Garnaut stressed that the emissions schemes should not raise revenues for government, but that half of the proceeds from the sale of all permits be returned to households, one-third to “trade exposed” businesses that have foreign, non-mitigated competitors, and the remaining 20% allocated to renewable energy projects. It is recommended that as many sectors participate as is politically feasible; “the more sectors included in the emissions trading scheme, the more efficiently costs will be shared across the economy.”
However, payments to industry create a potential problem: “We have been convinced by the evidence that while payments to trade-exposed, emissions-intensive industries to avoid ‘carbon leakage’ are justified in principle, their application raises dreadful problems,” says the Review. The temptation towards a “rush for government preferment” is cited as a perennial political reality.
The Australian government has already committed to a mandatory renewable energy scheme (MRET) that requires electricity providers and large users to source an increasing proportion of their power from renewables. The goal is to ensure that renewables are already commercially available when the increased price of carbon under the emissions trading scheme makes them cost-competitive. Professor Garnaut has recommended that government commit to the scheme’s cap of A$40 (US$38, €25) per ton of CO2, even if it means missing the target of 20% of renewable energy by 2020, and then transit to the emissions trading scheme as soon as possible.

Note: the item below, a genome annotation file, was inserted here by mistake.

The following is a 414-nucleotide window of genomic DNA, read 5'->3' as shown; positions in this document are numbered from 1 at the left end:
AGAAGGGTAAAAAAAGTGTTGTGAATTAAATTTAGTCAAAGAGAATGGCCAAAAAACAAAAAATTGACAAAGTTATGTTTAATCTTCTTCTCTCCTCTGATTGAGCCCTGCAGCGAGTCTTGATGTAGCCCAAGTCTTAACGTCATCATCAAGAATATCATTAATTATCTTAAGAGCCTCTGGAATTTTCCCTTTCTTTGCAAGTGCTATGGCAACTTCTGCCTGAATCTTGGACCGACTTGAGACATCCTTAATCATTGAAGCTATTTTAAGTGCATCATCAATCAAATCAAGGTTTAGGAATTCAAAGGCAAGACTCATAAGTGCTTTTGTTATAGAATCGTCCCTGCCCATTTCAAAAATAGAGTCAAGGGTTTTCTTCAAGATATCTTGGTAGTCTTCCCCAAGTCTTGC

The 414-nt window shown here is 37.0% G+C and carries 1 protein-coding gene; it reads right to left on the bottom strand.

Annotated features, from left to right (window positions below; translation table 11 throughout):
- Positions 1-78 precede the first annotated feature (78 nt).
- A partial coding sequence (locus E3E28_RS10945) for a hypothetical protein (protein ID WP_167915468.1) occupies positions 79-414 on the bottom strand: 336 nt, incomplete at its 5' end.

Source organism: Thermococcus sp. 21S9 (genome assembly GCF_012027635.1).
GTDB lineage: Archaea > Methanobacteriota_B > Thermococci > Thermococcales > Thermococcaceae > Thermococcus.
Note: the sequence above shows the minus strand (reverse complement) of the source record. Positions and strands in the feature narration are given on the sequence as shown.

Opportunities to bring neighboring countries into the emissions trading market are also envisioned: while there is a wide margin of error surrounding available data, Indonesia’s emissions are thought to be as high as 2 Gt CO2 per year, around five times Australia’s total CO2 emissions, with more than three-quarters of that from deforestation.
Emissions from fires in peat land in Indonesia alone are estimated to be about 1,800 Mt per year, about three times Australia’s total emissions. In addition, Papua New Guinea’s annual forestry-related emissions has been estimated to exceed 100 Mt CO2, a quarter of Australia’s total CO2 emissions.
Both countries could be motivated to reduce emissions from deforestation, provided they were compensated for the loss of economic opportunity through the sale of rights generated by the avoided emissions on an international market. Ultimately, the Review recommends that both Indonesia and Papua New Guinea be linked to Australia’s emissions trading scheme, with rights to trade any reduction in emissions below their national target levels to the Australian government or market participants.
|Australia’s greenhouse gas emissions, by sector (2005 shown). Click to enlarge.|
“The story will unfold over the next 40 years,” Garnaut writes. Although Australians “have become accustomed to low and stable energy prices,” rising capital costs and price increases for coal and natural gas are projected to be much larger than the impact of the emissions trading scheme for some years. Australia is relatively energy-independent, and “support for research and development and for structural change in transmission infrastructure will allow Australia’s natural endowments in renewable energy” such as wind, solar, solar hot water, geothermal, and wave power “to be efficiently brought to account.”